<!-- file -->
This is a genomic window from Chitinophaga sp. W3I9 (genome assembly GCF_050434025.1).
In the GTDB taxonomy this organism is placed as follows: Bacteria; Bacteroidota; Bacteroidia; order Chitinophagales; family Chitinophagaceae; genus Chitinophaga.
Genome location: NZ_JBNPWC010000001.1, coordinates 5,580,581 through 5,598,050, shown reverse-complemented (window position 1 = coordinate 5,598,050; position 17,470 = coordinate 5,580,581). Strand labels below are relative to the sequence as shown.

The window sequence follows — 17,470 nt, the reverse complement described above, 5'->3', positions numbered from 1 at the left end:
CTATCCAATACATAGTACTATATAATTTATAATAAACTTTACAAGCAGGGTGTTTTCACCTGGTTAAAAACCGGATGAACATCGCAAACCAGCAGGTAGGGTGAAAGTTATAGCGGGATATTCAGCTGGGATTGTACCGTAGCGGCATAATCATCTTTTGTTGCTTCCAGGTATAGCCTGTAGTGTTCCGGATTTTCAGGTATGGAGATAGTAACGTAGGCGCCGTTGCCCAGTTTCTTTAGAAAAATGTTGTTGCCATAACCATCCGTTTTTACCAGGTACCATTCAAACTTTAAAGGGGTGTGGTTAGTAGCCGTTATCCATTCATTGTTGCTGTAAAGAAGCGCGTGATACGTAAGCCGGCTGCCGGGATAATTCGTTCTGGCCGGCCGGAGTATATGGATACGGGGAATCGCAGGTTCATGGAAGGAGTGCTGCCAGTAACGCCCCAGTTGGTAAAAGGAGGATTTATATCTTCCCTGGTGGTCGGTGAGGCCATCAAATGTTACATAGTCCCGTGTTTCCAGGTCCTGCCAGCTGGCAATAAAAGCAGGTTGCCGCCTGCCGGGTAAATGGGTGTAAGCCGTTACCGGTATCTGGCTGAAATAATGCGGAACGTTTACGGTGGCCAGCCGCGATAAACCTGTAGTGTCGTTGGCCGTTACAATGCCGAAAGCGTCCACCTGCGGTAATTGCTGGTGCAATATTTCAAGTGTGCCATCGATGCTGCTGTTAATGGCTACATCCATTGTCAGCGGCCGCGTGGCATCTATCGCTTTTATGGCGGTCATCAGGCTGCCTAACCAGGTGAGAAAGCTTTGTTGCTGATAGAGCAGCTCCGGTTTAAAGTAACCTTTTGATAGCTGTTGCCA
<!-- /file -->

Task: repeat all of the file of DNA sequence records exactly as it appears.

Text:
This is a genomic window from Chitinophaga sp. W3I9 (genome assembly GCF_050434025.1).
In the GTDB taxonomy this organism is placed as follows: Bacteria; Bacteroidota; Bacteroidia; order Chitinophagales; family Chitinophagaceae; genus Chitinophaga.
Genome location: NZ_JBNPWC010000001.1, coordinates 5,580,581 through 5,598,050, shown reverse-complemented (window position 1 = coordinate 5,598,050; position 17,470 = coordinate 5,580,581). Strand labels below are relative to the sequence as shown.

The window sequence follows — 17,470 nt, the reverse complement described above, 5'->3', positions numbered from 1 at the left end:
CTATCCAATACATAGTACTATATAATTTATAATAAACTTTACAAGCAGGGTGTTTTCACCTGGTTAAAAACCGGATGAACATCGCAAACCAGCAGGTAGGGTGAAAGTTATAGCGGGATATTCAGCTGGGATTGTACCGTAGCGGCATAATCATCTTTTGTTGCTTCCAGGTATAGCCTGTAGTGTTCCGGATTTTCAGGTATGGAGATAGTAACGTAGGCGCCGTTGCCCAGTTTCTTTAGAAAAATGTTGTTGCCATAACCATCCGTTTTTACCAGGTACCATTCAAACTTTAAAGGGGTGTGGTTAGTAGCCGTTATCCATTCATTGTTGCTGTAAAGAAGCGCGTGATACGTAAGCCGGCTGCCGGGATAATTCGTTCTGGCCGGCCGGAGTATATGGATACGGGGAATCGCAGGTTCATGGAAGGAGTGCTGCCAGTAACGCCCCAGTTGGTAAAAGGAGGATTTATATCTTCCCTGGTGGTCGGTGAGGCCATCAAATGTTACATAGTCCCGTGTTTCCAGGTCCTGCCAGCTGGCAATAAAAGCAGGTTGCCGCCTGCCGGGTAAATGGGTGTAAGCCGTTACCGGTATCTGGCTGAAATAATGCGGAACGTTTACGGTGGCCAGCCGCGATAAACCTGTAGTGTCGTTGGCCGTTACAATGCCGAAAGCGTCCACCTGCGGTAATTGCTGGTGCAATATTTCAAGTGTGCCATCGATGCTGCTGTTAATGGCTACATCCATTGTCAGCGGCCGCGTGGCATCTATCGCTTTTATGGCGGTCATCAGGCTGCCTAACCAGGTGAGAAAGCTTTGTTGCTGATAGAGCAGCTCCGGTTTAAAGTAACCTTTTGATAGCTGTTGCCA